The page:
Morning Blast: Vietnamese EV Maker Worth More Than Ford; Checking ChatGPT-4’s Math – 24/7 Wall St.

Tuesday marked the debut of Vietnam-based electric vehicle (EV) maker Vinfast Auto Ltd. (NASDAQ: VFS) on the U.S. equity market. The company came public in a SPAC merger with Black Spade Acquisition and is now the largest Vietnamese company listed in the United States.
Not only that, its market cap at the close of the first day of trading exceeds that of legacy U.S. automakers Ford Motor Co. (NYSE: F), General Motors Co. (NYSE: GM) and Stellantis N.V. (NYSE: STLA).
When the opening bell rang Tuesday, VinFast stock was offered at $22.00 per share, more than double Black Spade’s Monday closing price of $10.45. By the time the closing bell rang, shares were trading at $37.06.
According to the company’s prospectus, Vietnamese billionaire Pham Nhat Vuong owns 99% of VinFast, or 2.3 billion shares. The IPO included 6.97 million ordinary shares and 14.83 million warrants accounting for another 14.83 million shares when the warrants are exercised.
The math says VinFast is worth approximately $85.24 billion. Ford’s market cap at Monday’s closing bell was $47.93 billion, GM’s was $46.29 billion and Stellantis had a market cap of $56.45 billion. China’s BYD Company (BYDDF) had a market cap of $88.61 billion when markets closed Monday.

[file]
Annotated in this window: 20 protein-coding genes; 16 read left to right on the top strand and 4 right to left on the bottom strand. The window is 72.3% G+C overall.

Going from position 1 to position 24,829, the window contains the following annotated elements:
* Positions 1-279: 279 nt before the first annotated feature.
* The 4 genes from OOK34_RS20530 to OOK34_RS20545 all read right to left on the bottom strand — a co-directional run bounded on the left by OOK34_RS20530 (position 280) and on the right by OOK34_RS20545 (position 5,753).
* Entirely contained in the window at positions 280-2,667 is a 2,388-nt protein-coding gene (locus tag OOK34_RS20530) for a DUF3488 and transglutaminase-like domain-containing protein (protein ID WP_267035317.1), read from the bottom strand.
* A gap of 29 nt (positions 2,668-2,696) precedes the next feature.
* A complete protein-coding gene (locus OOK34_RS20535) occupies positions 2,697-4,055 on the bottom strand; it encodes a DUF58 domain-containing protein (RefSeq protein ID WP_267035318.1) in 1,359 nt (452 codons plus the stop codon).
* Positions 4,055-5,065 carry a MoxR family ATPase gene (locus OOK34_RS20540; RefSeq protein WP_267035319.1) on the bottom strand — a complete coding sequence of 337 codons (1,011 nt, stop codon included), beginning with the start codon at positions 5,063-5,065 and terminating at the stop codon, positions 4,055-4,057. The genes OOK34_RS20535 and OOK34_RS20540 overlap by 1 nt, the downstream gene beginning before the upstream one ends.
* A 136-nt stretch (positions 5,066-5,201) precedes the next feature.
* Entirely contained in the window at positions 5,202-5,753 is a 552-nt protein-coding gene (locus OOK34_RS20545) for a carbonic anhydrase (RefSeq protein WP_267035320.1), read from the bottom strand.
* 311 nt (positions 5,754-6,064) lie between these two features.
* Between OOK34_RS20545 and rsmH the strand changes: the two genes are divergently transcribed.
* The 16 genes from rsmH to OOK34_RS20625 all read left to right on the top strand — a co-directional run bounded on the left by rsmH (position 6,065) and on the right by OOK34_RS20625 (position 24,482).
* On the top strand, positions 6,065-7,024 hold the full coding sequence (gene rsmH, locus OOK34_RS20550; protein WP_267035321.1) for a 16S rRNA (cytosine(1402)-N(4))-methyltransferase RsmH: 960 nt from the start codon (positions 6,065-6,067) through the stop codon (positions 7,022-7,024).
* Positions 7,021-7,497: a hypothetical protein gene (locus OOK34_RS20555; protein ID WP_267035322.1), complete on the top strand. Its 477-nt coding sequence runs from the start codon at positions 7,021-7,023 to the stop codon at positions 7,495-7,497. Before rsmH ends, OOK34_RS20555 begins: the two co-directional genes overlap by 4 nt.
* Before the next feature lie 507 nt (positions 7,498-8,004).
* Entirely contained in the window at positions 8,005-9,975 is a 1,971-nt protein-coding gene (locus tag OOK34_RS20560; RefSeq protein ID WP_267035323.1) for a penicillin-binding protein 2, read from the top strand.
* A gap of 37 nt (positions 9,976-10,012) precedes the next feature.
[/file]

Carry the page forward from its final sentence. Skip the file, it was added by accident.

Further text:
But if you had run the numbers through OpenAI’s ChatGPT-4, you might have come up with different results. In a recent paper, Faith and Fate: Limits of Transformers on Compositionality, a group of U.S.-based researchers reported that Transformer-based large language models (LLMs) are not all that accurate when it comes to relatively simple math. (A Transformer is a neural network that learns context and meaning by tracking relationships in sequential data. Transformers are common in generative AI applications.)
Try it yourself. Use your calculator and perform this multiplication: 237 × 757. The answer is 179,409. Now, type this into ChatGPT-4:

Source: 24/7 Wall Street/Paul Ausick

The Faith and Fate researchers looked at two propositions: first, Transformer LLMs “solve computational tasks by reducing multi-step compositional reasoning into linearized path matching,” and second, “due to error propagation, Transformers may have inherent limitations on solving high-complexity compositional tasks that exhibit novel patterns.”
Here is their conclusion:
Our empirical findings suggest that Transformers solve compositional tasks by reducing multi-step compositional reasoning into linearized subgraph matching, without necessarily developing systematic problem solving skills. To round off our empirical study, we provide theoretical arguments on abstract multi-step reasoning problems that highlight how Transformers’ performance will rapidly decay with increased task complexity.
How bad is it? According to the research, ChatGPT-4 will correctly perform a three-by-three multiplication problem like the one in the illustration just 59% of the time. And it gets worse.
For a four-by-four multiplication, ChatGPT-4 will get the correct answer just 4% of the time. For a five-by-five, it never gets a correct answer.
By the way, the correct answers are 2,365 × 4,897 = 11,581,405 and 3,4456 × 2,8793 = 992,091,608.
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